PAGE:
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Discussion Starter #1
I have a family member with a serious, seemingly intractable wine-binging problem. We have spent a great deal of time and money in counselling, rehab, with broken promises and threats to family stability, so I don't need advice on how to deal with the alcohol problem.

What I want to do is to recruit our 2 dogs (both of them mixed breeds) into the fight, by them letting me know when I arrive at home that said family member has acquired and hidden wine/alcohol in the house, at a given command or signal.

Having trained GSD's some years ago, and with a knowledge of classical conditioning techniques, I have some ideas, but would be very grateful for your insights and experience.
 

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Um...how I would go about this:
Get some alcohol(whatever you want the dogs to find I guess) and soak a cotton ball. Each time the dog so much as turns toward the cotton ball click and treat. Gradually, the dog will learn to indicate the cotton ball. Use "find" while doing this. After that, throw in other smells as a distraction. Once they are consistently indicating the alcohol when you say "find" make it harder. Hide a bottle under in easy open places at first. Work your way up to hiding it under the bed or in a cupboard. It might also be a good idea to teach the dog an indicating behavior such as barking, pawing, or sitting where they find the scent.
 

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Discussion Starter #5 (Edited)
Interesting dilemna. What is the plan of action if the dog finds alcohol?
My guess is that you are worried about what the person will do about the dog finding the alcohol. My feeling is that no harm will be done, since the person and the dog/s are very close. Also, I have no intention of letting the person know that I am using the dog to locate the alcohol, although she is bound to catch on.

All alcohol, especially wine, has a very distinctive and strong scent. It will present no challenge to a dog trained to find it.

I have received a couple of PM's- thanks. Have to log off, but will follow up on Monday.
 

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My guess is that you are worried about what the person will do about the dog finding the alcohol. My feeling is that no harm will be done, since the person and the dog/s are very close. Also, I have no intention of letting the person know that I am using the dog to locate the alcohol, although she is bound to catch on.

All alcohol, especially wine, has a very distinctive and strong scent. It will present no challenge to a dog trained to find it.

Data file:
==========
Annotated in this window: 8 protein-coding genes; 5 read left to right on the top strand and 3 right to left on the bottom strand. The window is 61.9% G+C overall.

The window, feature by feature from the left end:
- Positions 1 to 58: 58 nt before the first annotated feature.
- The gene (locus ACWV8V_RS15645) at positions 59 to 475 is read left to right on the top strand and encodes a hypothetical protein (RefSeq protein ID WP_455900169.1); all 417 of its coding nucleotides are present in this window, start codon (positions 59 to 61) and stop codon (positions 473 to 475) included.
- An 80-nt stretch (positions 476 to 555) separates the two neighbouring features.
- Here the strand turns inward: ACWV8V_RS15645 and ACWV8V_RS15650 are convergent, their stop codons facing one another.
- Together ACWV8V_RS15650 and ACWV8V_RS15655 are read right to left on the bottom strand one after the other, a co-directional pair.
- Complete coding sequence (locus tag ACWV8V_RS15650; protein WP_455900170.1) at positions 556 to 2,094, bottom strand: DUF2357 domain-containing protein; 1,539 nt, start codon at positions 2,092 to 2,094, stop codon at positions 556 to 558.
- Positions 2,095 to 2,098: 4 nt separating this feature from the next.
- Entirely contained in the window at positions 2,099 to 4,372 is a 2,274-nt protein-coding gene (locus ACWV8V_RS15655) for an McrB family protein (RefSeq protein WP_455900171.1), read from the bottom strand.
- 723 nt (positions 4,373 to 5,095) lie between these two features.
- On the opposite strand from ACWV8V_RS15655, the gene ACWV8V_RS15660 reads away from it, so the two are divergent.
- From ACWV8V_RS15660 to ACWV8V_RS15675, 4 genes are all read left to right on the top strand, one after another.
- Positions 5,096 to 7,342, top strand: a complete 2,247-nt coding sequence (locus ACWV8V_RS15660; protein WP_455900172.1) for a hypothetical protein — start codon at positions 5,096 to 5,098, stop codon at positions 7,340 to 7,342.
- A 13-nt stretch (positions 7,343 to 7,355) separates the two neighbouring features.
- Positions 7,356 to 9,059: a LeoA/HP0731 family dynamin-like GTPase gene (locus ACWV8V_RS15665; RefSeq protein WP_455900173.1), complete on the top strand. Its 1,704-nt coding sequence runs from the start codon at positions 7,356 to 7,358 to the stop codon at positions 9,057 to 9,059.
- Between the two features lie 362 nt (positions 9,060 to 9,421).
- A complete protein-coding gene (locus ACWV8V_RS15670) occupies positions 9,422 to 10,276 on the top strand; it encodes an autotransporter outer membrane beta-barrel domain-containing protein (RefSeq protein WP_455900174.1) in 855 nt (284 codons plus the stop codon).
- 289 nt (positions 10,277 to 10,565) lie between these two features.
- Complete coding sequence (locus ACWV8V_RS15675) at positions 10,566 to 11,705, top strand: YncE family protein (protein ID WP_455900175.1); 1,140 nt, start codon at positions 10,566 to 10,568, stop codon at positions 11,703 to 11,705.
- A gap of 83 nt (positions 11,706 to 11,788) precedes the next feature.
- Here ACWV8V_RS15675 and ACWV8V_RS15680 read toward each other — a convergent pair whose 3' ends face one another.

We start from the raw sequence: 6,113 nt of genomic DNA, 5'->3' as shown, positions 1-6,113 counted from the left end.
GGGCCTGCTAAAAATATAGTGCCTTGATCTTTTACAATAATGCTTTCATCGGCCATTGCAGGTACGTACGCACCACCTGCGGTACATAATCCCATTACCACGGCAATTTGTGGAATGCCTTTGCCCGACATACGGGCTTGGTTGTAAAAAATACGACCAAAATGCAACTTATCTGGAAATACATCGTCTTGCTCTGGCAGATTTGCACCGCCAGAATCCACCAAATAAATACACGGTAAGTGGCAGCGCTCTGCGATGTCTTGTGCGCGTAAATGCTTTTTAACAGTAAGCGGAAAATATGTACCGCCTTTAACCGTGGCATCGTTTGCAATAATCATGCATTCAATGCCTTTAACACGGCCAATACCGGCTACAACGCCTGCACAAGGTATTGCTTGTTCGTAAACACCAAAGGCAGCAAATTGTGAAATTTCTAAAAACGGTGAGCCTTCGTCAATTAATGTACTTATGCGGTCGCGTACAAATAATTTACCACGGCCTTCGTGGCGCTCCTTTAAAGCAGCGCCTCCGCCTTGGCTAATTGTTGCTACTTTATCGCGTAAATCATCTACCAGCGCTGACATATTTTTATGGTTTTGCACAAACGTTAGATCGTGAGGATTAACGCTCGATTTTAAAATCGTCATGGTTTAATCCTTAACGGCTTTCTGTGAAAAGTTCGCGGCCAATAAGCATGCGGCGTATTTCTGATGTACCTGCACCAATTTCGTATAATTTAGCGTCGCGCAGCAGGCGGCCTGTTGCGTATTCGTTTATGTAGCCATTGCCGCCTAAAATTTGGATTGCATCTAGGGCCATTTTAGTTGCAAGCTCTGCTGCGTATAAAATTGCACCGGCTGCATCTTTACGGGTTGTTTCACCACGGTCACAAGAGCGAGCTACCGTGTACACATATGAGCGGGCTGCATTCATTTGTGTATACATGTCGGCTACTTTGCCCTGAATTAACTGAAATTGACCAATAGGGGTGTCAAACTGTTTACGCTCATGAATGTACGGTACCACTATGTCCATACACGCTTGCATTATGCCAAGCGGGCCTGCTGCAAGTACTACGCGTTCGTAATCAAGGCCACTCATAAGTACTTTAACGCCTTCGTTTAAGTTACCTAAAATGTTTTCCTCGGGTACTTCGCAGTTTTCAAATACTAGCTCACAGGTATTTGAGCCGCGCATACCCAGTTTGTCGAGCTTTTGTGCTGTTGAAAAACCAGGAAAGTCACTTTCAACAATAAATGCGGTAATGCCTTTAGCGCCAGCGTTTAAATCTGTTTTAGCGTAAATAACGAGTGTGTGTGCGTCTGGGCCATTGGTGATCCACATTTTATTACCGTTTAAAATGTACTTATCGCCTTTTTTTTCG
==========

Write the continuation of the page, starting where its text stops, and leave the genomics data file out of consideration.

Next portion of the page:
I have received a couple of PM's- thanks. Have to log off, but will follow up on Monday.
My worry is how you're going to deal with the person who has the alcohol problem. I'm not sure this is the best way. When someone has resorted to sneaking around to hide their problem, then there's obviously a serious issue there. I'm not sure that sneaking around to uncover their sneaking around is the best solution. That's what I was getting at. Again, I don't know any of the specifics of your situation, so maybe you do need to catch this person sneaking around. I don't know.
 

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You'll have to be crafty with my suggestion.

You need to build a platform with vials you can fill with different scents, and space these vials across the platform. These vials need to be removable by both you and the dog, but can be individually locked in place. Can you see where I'm going?

You want to teach the dog to discriminate between scents. So, you want to teach the dog to retrieve the alcohol filled vial. You will set the dog up to succeed by locking the incorrect scents in place, but leave the alcohol filled vial loose for him to retrieve. You'll classically condition the scent with food, and reinforce correct retrievals.

From there it's a matter of expanding your criteria without the aid of the platform.
 

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Regardless of how much affection the subject has for the dog, I would be reluctant to put the dog in the middle of this particular family dynamic. Alcoholics and addicts can exhibit extreme behavior when something stands between them and their high. If the situation has gone that far down the road, I'd opt for the purchase of a personal breathalyzer and/or professional family intervention. A poisoned dog is not beyond the realm of possibility if an alcoholic begins viewing the dog as a threat. Alcoholics and addicts can rationalize absolutely anything.
 
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